• Improving Work Based Assessment: Addressing grade inflation numerically or pedagogically?

      Robbins, Joy; Firth, Amanda; Evans, Maria (2018-04-30)
      Work based assessment (WBA) is a common but contentious practice increasingly used to grade university students on professional degrees. A key issue in WBA is the potentially low assessment literacy of the assessors, which can lead to a host of unintended results, including grade inflation. We identified grade inflation in the WBA of the clinical module analysed for this study, and to address it we trialled two adjustments over a four-year period. The first and simpler adjustment, reducing the academic weighting of the WBA component of the module, appeared to lower grade inflation but actually had the inverse effect over time. The second adjustment, introducing a structured formative assessment, reduced the average WBA grade both initially and over time. In addition to this desired result, the second adjustment has brought ongoing benefits to the learning and teaching on the module as a whole.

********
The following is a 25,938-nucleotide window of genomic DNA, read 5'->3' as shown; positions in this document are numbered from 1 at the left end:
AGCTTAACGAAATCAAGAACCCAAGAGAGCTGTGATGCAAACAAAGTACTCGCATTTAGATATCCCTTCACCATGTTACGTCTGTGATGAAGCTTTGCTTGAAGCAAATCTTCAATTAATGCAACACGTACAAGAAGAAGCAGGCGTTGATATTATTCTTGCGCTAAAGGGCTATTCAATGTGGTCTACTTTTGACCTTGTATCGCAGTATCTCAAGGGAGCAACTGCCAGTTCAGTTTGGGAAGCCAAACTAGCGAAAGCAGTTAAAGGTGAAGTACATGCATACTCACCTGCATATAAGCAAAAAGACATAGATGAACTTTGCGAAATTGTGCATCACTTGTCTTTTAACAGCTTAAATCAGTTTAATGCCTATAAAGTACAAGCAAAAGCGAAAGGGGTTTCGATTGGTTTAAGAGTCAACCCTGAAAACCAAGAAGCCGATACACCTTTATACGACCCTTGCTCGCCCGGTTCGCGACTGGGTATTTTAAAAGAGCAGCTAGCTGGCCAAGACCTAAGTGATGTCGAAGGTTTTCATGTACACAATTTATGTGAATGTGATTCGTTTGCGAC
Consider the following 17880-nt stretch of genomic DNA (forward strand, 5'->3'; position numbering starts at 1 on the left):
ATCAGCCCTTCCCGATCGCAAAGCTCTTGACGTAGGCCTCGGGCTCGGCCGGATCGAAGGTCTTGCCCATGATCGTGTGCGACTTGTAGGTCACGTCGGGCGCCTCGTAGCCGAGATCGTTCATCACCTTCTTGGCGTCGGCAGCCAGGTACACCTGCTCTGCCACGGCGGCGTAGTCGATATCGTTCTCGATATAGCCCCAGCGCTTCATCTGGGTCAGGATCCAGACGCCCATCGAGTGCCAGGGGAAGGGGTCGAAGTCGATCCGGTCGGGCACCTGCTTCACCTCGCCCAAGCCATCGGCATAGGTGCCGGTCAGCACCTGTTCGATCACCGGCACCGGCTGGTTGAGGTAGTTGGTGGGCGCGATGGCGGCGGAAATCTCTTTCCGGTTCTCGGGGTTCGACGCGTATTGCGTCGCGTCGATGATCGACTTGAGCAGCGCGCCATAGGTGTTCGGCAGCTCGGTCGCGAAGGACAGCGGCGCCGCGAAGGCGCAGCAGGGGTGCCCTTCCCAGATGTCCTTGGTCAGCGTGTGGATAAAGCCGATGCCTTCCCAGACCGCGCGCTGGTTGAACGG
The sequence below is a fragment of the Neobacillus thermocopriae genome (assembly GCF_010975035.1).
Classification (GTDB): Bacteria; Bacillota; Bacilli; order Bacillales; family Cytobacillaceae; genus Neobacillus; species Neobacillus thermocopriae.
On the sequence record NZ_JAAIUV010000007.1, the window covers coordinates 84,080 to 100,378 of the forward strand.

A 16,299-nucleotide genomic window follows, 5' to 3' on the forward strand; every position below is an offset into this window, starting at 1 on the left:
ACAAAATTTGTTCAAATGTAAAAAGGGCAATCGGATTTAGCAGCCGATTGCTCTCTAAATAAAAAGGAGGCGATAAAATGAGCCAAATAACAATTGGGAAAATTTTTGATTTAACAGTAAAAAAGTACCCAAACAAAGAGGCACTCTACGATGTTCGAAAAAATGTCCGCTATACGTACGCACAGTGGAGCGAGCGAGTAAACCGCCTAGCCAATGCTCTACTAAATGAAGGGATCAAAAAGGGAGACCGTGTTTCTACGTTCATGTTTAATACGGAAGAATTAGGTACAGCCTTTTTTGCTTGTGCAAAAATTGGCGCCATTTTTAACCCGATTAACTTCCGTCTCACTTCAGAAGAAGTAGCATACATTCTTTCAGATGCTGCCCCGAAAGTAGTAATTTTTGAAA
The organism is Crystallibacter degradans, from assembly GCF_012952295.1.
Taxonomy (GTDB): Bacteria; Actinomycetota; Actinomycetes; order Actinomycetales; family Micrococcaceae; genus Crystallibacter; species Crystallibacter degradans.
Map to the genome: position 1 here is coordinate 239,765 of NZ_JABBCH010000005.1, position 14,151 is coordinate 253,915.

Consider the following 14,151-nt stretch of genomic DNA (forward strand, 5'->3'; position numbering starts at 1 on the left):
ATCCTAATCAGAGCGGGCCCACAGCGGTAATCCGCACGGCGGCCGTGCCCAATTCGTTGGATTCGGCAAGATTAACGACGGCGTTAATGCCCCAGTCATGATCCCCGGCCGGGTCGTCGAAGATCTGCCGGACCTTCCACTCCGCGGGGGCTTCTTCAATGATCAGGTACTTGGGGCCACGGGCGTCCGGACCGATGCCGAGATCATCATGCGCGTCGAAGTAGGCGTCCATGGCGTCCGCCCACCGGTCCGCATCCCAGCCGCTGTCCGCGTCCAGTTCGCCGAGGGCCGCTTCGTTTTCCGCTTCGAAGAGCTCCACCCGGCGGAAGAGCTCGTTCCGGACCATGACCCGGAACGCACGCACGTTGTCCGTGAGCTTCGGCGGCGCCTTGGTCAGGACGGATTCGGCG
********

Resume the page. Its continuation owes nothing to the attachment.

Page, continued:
• Team-based Learning: Engaging learners and creating team accountability

      de Vries, J.; Tweddell, Simon; McCarter, Rebecca (2018-06)
      Team-based Learning (TBL) is a new teaching strategy that may take small group learning to a new level of effectiveness. TBL shifts the focus from content delivery by teachers to the application of course content by student teams. Teams work on authentic problems, make collaborative decisions, and develop problem-solving skills required in their future workplace. Prior to redesigning the MPharm programme according to TBL principles, several pilots were set up to research how students responded to this new way of teaching. One pilot focussed on the introduction of TBL as a phenomena and aimed to find out if and how TBL engaged students, how students were held accountable by their teams, and more importantly how that affected their lifeworld. Ashworth’s lifeworld contingencies provided the theoretical framework as it ranges from students’ selfhood, embodiment and social interactions to their ability to carry out tasks they are committed to and regard as essential (Ashworth, 2003).